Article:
Patients with DMD can benefit from the care and resources provided by a PCMH and by having a PCP as their point of first medical contact. By acquiring some specialized knowledge about the multisystem medical complications of DMD and by applying general principles of primary care, the PCP can become a valued member of the DMD care team. Additionally, the PCP can access the patient’s specialty caregivers and coordinate their recommendations. Moreover, the PCP can become a trusted advisor to the patient and his family about important medical decisions and issues in the psychosocial, behavioral, and educational domains, helping the patient and family to optimize their quality of life. This article also contains an approach to assessing and managing urgent medical problems that cause patients with DMD to seek care in ED settings. By understanding the special issues that affect patients with DMD when they are acutely ill, emergency medicine providers can provide effective and efficient medical management, improving patient outcomes, preserving continuity of care, and avoiding preventable medical complications.
- Accepted July 26, 2018.
- Address correspondence to Garey Noritz, MD, 700 Children's Drive, Nationwide Children’s Hospital, Columbus, OH 43205. E-mail:
The guidelines or recommendations in this article are not American Academy of Pediatrics policy and publication herein does not imply endorsement.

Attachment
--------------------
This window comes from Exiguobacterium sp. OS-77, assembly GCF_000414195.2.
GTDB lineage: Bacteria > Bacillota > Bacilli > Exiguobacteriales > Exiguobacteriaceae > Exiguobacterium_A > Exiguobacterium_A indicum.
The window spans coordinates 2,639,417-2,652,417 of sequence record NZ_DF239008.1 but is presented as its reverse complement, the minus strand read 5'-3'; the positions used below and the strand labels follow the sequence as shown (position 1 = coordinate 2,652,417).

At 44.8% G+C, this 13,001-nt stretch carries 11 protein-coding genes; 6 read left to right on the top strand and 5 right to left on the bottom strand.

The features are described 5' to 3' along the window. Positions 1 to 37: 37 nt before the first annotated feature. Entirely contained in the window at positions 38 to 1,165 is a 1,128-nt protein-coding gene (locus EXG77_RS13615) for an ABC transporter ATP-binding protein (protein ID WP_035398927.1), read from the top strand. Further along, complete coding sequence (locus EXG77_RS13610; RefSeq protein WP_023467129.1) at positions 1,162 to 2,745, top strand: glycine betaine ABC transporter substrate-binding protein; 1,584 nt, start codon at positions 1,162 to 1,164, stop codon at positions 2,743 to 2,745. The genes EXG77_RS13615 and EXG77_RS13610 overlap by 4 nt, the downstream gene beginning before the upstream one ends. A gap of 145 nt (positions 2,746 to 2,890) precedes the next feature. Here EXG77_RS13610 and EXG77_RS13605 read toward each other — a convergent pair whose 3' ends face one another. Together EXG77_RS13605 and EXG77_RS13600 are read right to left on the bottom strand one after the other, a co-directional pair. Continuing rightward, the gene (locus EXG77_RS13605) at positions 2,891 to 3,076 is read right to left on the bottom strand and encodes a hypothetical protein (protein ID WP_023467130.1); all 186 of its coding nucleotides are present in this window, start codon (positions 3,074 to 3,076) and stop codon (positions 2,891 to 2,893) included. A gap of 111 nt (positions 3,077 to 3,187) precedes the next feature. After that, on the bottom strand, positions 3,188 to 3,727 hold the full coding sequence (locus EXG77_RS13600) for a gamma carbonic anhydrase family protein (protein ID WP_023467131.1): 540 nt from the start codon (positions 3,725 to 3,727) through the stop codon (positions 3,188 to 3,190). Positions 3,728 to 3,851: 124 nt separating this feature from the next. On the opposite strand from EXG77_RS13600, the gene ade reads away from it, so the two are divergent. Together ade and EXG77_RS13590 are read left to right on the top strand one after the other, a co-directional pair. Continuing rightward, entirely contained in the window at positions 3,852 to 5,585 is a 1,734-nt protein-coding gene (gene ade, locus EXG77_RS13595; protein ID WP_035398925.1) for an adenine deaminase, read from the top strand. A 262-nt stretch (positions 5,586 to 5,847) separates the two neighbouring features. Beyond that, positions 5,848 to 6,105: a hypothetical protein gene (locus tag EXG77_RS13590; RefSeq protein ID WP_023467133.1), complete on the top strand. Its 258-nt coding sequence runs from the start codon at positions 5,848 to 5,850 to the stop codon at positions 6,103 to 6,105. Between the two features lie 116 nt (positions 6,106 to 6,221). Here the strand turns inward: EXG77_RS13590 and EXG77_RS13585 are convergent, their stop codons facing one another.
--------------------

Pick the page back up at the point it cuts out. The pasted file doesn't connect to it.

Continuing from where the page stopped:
FINANCIAL DISCLOSURE: Dr Birnkrant has United States and international patents and patent applications for respiratory devices; he is also a former consultant to Hill-Rom corporation; the other authors have indicated they have no financial relationships relevant to this article to disclose.
FUNDING: Supported in part by the Cooperative Agreement, NU38OT000167, funded by the Centers for Disease Control and Prevention.
POTENTIAL CONFLICT OF INTEREST: The authors have indicated they have no potential conflicts of interest to disclose.
- Medical Home Initiatives for Children With Special Needs Project Advisory Committee
- American Academy of Pediatrics
- Sia C,
- Tonniges TF,
- Osterhus E,
- Taba S
- Birnkrant DJ,
- Bushby K,
- Bann CM, et al; DMD Care Considerations Working Group
- Birnkrant DJ,
- Bushby K,
- Bann CM, et al; DMD Care Considerations Working Group
- Kang PB,
- Morrison L,
- Iannaccone ST, et al
- Colvin MK,
- Poysky J,
- Kinnett K, et al
- Cooley WC,
- Sagerman PJ; American Academy of Pediatrics
- Trout CJ,
- Case LE,
- Clemens PR, et al
- Centers for Disease Control and Prevention
- Centers for Disease Control and Prevention
- Immunization Action Coalition
- Council on Children With Disabilities
- US Preventive Services Task Force
- McNally EM,
- Kaltman JR,
- Benson DW, et al; Working Group of the National Heart, Lung, and Blood Institute
- Buddhe S,
- Cripe L,
- Friedland-Little J, et al
- Siu AL; US Preventive Services Task Force
- Ward LM,
- Hadjiyannakis S,
- McMillan HJ,
- Noritz G,
- Weber DR
- Brumbaugh D,
- Watne L,
- Gottrand F, et al
- Buckner JL,
- Bowden SA,
- Mahan JD
- Sheehan DW,
- Birnkrant DJ,
- Benditt JO, et al
- Parent Project Muscular Dystrophy
- Weber DR,
- Hadjiyannakis S,
- McMillan HJ,
- Nortiz G,
- Ward LM
- Copyright © 2018 by the American Academy of Pediatrics